Q. I use woodchips around my vegetables, fruit trees and landscape plants. When I turn it over after the first freeze, what should I add to counter the effects of rotting wood?
A. That is a drawback to woodchip mulch used around vegetables. Older information recommends straw mulch around vegetables but that can be weedy, doesn’t rot very quickly and can be difficult to turn over and mix in the soil. Straw decomposes slowly in the soil.
|Viragrow's Red Star Mix & Mulch Will Work|
Use woodchips on soil surfaces around plants that don’t need the soil turned over every year such as fruit trees and ornamentals. No need to turn it over. Woodchips rot from the bottom as long as it is in contact with wet soil. Replenish it by adding it to the surfaces of these areas. Four to six inch depth is ideal.
Better to use a surface mulch that decomposes quickly around vegetables and herbs like shredded newspaper, grass clipping and even sawdust. But my favorite is pine shavings sold for animal bedding. It is shaved pine mostly and decomposes quickly in moist soils.
|Animal bedding like this clean and cozy horse bedding works best for vegetables because it's made of pine shavings. These disappear in the soil much faster than straw or woodchips around vegetables.|
Spread only enough to shade the soil surface to keep it cool and shade it; maybe ¼ inch deep or a bit more. It “dissolves” in the soil quickly during warm weather. I use it to cover the soil surface when germinating seed or planting transplants in raised beds during the hot and warm months.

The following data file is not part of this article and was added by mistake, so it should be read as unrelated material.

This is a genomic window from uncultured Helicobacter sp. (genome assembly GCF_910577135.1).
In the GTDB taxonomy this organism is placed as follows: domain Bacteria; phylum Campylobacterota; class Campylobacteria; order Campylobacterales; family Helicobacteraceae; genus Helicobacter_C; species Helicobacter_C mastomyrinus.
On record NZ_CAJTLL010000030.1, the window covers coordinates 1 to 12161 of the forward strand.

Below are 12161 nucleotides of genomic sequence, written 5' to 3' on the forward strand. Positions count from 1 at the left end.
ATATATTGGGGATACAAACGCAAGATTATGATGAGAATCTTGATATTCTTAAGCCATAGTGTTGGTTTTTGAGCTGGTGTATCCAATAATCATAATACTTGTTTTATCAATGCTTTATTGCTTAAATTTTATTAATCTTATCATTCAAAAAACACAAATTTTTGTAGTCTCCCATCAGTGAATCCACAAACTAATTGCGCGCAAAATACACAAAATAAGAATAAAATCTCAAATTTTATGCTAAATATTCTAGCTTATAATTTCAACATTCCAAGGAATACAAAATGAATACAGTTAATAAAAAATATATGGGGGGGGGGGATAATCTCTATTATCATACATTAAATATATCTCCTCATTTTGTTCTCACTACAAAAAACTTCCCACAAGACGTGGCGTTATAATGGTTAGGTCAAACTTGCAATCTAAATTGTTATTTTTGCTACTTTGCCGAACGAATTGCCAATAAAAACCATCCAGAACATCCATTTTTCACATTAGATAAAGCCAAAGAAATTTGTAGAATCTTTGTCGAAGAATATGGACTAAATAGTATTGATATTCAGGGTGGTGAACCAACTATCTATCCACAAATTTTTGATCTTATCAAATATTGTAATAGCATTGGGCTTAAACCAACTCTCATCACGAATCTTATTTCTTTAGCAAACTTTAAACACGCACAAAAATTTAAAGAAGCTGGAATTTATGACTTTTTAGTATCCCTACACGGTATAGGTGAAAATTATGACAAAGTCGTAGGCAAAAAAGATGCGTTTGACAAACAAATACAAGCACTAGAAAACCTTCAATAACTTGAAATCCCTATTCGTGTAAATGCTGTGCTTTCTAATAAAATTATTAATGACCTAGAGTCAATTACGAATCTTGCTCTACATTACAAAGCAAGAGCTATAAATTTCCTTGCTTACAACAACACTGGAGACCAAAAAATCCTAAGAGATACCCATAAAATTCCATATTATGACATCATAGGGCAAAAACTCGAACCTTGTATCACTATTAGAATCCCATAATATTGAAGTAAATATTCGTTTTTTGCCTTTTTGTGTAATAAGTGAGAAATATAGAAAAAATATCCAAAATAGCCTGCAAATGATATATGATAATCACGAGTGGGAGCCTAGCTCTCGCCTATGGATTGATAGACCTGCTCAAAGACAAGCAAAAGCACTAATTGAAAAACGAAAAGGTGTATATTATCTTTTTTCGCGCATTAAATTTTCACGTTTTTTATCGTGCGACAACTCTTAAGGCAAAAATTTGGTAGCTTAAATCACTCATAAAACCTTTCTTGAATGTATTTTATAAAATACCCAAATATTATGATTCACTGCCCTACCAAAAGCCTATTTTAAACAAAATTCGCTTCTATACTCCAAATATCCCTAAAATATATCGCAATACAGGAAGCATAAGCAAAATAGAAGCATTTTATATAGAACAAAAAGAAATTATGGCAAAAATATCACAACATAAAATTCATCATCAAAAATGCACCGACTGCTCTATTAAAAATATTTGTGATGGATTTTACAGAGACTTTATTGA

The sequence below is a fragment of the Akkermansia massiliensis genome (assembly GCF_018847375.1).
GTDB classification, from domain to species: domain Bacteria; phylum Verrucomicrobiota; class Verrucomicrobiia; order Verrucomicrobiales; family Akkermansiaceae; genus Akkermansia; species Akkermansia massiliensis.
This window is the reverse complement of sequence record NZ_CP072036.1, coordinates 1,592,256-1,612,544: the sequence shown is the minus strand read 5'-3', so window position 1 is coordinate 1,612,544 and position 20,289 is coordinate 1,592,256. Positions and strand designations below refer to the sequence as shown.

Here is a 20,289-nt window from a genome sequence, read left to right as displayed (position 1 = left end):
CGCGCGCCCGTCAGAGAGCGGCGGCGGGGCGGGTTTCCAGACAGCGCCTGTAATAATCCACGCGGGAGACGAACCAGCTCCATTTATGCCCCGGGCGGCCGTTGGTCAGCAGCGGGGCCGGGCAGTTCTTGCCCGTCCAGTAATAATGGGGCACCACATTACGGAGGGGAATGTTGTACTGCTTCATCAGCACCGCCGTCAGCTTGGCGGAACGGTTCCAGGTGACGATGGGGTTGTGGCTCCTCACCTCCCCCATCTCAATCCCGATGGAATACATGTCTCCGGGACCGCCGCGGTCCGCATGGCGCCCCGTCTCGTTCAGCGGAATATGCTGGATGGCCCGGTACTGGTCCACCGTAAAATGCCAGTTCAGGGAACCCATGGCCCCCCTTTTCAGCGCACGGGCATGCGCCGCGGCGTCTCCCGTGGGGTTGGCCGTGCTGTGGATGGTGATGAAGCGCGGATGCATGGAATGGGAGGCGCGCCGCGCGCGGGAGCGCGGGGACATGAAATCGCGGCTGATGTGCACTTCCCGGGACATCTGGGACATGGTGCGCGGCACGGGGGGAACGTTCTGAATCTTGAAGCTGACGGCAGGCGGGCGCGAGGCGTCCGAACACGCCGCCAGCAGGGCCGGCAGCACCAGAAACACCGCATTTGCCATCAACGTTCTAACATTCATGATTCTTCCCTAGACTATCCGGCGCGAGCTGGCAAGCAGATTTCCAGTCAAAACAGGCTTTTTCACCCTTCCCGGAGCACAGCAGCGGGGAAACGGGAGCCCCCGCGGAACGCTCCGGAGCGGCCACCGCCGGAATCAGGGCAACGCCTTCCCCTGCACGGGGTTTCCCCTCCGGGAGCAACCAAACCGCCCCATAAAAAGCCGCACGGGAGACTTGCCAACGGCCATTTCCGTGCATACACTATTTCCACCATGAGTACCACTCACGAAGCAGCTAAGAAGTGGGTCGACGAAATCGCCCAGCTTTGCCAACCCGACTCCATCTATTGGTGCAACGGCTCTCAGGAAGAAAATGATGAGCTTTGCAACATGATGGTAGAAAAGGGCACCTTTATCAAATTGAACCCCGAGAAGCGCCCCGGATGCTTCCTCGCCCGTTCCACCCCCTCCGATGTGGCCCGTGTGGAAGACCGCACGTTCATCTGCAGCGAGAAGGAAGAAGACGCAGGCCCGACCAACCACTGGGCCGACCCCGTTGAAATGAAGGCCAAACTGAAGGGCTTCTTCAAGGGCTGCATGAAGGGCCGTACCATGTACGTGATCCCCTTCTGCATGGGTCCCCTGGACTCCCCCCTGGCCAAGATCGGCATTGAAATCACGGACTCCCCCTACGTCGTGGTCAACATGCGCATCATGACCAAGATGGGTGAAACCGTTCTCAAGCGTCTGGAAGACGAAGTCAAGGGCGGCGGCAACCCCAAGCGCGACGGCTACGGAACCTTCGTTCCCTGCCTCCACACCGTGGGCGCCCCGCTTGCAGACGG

|Pine shavings such as animal or horse bedding works great as a mulch and vegetable beds because it decomposes so rapidly and poses no problems when it's turned under.|
If you’re not vegan, used animal bedding is valuable because the nitrogen from the manure and urine is already mixed in it and prepares the wood shavings for decomposition. Otherwise decomposing pine shavings “gobbles up” some of the soil nitrogen when it rots. Not a huge problem but this can happen if the soil is kept on the “lean” side from a lack of added nitrogen to the soil.
Did you know tons of horse bedding is taken to landfills in Las Vegas? Horse bedding makes a great soil amendment. Lost gardening resource and these horse owners are looking for ways of getting it used rather than dumping it. Sounds like an opportunity.
Rake the woodchips aside when planting or replanting vegetables. Spread it back around the plants again after planting. You only need enough room to dig holes for transplants or for direct seeding. Once the plants are up and growing, the mulch can be put back.